Mechanical properties of Al–Li alloys Part 2 fatigue crack propagation

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Original languageEnglish
Pages (from-to)896-907
Journal / PublicationMaterials Science and Technology (United Kingdom)
Issue number9
Publication statusPublished - Sept 1989
Externally publishedYes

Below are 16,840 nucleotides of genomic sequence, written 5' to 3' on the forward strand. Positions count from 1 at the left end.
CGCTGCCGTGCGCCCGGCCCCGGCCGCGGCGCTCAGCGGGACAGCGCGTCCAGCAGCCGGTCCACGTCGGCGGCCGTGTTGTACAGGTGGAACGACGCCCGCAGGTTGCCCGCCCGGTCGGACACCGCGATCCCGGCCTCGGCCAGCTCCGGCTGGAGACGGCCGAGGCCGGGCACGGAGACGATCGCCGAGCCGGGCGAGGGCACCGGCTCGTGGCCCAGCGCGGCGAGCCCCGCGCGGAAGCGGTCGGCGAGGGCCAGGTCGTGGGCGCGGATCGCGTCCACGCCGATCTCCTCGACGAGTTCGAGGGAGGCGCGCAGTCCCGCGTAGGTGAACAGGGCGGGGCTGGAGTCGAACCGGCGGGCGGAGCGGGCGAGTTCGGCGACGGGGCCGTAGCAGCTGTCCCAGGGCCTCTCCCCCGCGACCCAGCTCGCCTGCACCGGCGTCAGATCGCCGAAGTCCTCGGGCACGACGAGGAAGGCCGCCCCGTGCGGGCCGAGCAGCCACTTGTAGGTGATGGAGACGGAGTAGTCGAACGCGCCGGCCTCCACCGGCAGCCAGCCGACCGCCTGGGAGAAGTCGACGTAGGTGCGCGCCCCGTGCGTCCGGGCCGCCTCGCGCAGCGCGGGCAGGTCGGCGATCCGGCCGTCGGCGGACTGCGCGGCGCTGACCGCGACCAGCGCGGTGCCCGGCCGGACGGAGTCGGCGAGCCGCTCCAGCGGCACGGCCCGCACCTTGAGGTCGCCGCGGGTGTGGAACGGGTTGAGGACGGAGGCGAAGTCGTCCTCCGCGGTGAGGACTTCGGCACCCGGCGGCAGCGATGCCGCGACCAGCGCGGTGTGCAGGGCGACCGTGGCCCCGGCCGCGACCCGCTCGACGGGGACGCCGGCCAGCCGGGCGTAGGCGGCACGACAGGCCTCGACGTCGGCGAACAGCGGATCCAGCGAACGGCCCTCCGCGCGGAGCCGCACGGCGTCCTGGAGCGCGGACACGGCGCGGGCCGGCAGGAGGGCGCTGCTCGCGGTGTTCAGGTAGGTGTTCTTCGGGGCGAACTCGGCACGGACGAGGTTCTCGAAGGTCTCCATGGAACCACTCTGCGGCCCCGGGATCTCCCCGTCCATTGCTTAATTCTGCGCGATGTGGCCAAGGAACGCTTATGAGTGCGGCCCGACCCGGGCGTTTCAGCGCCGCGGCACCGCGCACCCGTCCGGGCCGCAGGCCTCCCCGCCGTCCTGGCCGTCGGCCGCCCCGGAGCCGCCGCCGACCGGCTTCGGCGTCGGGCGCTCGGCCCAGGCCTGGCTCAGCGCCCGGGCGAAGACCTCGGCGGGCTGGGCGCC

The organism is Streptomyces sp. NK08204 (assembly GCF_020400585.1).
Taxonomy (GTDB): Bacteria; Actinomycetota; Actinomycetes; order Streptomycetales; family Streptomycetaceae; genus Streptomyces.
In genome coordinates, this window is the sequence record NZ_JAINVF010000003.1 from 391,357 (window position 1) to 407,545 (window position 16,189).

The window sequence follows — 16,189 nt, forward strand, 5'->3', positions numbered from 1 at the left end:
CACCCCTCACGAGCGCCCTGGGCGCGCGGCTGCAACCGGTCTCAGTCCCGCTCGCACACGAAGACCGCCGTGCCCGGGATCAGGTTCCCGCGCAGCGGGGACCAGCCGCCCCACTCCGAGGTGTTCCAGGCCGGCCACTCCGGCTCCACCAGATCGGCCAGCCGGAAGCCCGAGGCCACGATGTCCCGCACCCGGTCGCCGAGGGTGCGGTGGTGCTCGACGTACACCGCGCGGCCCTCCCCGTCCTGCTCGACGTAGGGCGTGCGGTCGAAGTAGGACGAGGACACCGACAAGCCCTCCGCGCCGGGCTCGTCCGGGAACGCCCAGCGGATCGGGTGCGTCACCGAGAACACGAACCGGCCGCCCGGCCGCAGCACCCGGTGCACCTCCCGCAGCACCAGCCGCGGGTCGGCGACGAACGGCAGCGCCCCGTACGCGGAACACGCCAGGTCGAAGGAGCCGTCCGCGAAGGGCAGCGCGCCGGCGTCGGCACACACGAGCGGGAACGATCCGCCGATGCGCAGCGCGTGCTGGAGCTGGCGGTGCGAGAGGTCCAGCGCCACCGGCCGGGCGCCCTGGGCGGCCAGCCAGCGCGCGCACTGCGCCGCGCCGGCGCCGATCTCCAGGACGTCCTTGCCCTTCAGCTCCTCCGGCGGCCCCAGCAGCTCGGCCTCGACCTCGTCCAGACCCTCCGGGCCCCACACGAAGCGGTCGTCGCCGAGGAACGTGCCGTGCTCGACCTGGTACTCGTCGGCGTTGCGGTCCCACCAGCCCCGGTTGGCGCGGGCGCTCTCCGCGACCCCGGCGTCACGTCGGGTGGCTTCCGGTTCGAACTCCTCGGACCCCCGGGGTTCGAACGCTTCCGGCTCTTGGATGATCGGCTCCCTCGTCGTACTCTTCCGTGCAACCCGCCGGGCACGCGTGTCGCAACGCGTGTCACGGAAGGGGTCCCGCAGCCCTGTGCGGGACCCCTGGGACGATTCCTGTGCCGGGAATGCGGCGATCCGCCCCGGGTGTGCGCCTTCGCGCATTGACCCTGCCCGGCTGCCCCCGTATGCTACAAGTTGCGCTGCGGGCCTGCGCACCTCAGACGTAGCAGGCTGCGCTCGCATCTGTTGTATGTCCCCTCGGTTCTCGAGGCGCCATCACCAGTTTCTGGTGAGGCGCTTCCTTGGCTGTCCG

Mechanisms influencing the ambient temperature mechanical properties of commercial Al–Li alloys 2090, 2091, 8090, and 8091 are examined, with specific emphasis on the role of microstructure. In Part 2, results on fatigue crack propagation behaviour are presented for both ‘long’ (≥ 5 mm) and ‘microstructurally small’ (1–1000 μm) cracks and compared with behaviour in traditional high strength aluminium alloys. In general, it is found that the growth rates of long fatigue cracks in Al–Li alloys are up to two to three orders of magnitude lower than in traditional 7000 and 2000 series alloys, when compared at an equivalent stress intensity range ΔK. By contrast, corresponding growth rates of microstructurally small fatigue cracks were up to two to three orders of magnitude higher than the long crack results. Such observations are attributed to the prominent role of crack tip shielding in Al–Li alloys resulting from the tortuous and deflected nature of the crack paths which results in a reduced crack tip ‘driving force’ from crack deflection and, more importantly, from the consequent crack closure induced by the wedging of fracture surface asperities. Since microstructurally small cracks are unable to develop the same level of shielding from crack closure by virtue of their limited wake, small crack growth rates are significantly accelerated. Unlike fracture toughness behaviour, artificial aging of commercial Al–Li alloys to peak strength has a mixed influence on the (long crack) resistance. Although behaviour at higher growth rates is relatively unaffected, in 2091 nominal threshold ΔKTH values are increased by 17%, whereas in 8090 and 8091 they are decreased by 16–17%. However, all alloys show reduced effective fatigue thresholds at peak strength after correcting for crack closure.